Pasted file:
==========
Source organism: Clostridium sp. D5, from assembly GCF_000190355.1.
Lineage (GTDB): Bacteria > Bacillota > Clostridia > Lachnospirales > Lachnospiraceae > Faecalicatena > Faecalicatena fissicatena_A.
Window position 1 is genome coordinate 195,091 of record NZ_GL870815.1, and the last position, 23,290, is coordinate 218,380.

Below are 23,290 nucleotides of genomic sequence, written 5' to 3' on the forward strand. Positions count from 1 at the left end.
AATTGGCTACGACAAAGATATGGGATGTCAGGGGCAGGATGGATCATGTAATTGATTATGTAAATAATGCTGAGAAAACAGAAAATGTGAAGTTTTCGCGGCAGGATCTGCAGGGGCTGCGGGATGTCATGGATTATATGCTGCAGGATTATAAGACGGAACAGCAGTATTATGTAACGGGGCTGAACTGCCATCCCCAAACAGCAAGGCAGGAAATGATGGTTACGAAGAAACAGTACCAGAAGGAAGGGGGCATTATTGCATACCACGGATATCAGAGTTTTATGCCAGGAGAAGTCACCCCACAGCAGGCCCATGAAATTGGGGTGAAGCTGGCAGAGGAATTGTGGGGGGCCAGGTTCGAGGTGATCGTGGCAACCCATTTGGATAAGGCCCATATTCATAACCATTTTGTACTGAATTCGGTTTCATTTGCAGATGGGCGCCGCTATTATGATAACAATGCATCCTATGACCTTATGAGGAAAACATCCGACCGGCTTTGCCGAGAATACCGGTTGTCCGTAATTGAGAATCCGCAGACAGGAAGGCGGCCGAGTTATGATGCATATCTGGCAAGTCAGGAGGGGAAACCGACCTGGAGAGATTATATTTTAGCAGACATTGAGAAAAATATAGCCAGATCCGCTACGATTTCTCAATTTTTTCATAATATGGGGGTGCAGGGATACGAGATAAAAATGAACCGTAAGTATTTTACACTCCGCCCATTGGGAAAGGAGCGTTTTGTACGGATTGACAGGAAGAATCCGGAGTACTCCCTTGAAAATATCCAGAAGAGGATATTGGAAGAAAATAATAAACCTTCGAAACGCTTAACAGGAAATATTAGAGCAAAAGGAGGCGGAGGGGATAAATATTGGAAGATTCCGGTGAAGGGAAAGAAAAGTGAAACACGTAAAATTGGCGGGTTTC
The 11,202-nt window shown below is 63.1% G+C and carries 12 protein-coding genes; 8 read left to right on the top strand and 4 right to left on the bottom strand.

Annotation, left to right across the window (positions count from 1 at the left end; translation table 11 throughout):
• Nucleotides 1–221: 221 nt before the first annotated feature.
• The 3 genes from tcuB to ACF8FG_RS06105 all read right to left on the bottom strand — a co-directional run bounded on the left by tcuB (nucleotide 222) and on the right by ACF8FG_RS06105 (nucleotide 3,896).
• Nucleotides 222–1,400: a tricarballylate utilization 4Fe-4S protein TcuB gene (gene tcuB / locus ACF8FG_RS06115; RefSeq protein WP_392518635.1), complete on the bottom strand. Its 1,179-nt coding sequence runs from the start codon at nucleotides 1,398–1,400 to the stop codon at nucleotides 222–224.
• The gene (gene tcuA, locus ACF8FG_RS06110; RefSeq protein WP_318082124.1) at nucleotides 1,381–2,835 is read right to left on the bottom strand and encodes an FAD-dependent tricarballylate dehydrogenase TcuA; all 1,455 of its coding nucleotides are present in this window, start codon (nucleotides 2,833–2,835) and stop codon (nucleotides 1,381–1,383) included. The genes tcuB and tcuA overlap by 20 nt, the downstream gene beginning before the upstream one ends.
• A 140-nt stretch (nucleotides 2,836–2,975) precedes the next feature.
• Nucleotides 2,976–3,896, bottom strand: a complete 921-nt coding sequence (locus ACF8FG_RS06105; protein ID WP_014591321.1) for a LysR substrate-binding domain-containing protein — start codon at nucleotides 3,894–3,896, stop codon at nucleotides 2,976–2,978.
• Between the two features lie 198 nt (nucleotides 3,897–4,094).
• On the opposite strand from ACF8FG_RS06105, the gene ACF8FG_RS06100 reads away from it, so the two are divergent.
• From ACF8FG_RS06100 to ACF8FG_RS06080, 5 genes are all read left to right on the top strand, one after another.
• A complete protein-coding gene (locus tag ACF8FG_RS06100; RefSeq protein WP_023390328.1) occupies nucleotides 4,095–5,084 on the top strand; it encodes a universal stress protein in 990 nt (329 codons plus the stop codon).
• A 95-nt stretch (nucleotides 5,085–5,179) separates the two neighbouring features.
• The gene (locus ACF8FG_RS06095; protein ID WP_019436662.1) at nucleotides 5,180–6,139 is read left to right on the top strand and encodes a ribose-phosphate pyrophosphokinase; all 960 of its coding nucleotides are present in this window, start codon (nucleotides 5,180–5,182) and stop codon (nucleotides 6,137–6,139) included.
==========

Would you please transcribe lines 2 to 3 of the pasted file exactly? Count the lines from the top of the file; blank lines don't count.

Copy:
Lineage (GTDB): Bacteria > Bacillota > Clostridia > Lachnospirales > Lachnospiraceae > Faecalicatena > Faecalicatena fissicatena_A.
Window position 1 is genome coordinate 195,091 of record NZ_GL870815.1, and the last position, 23,290, is coordinate 218,380.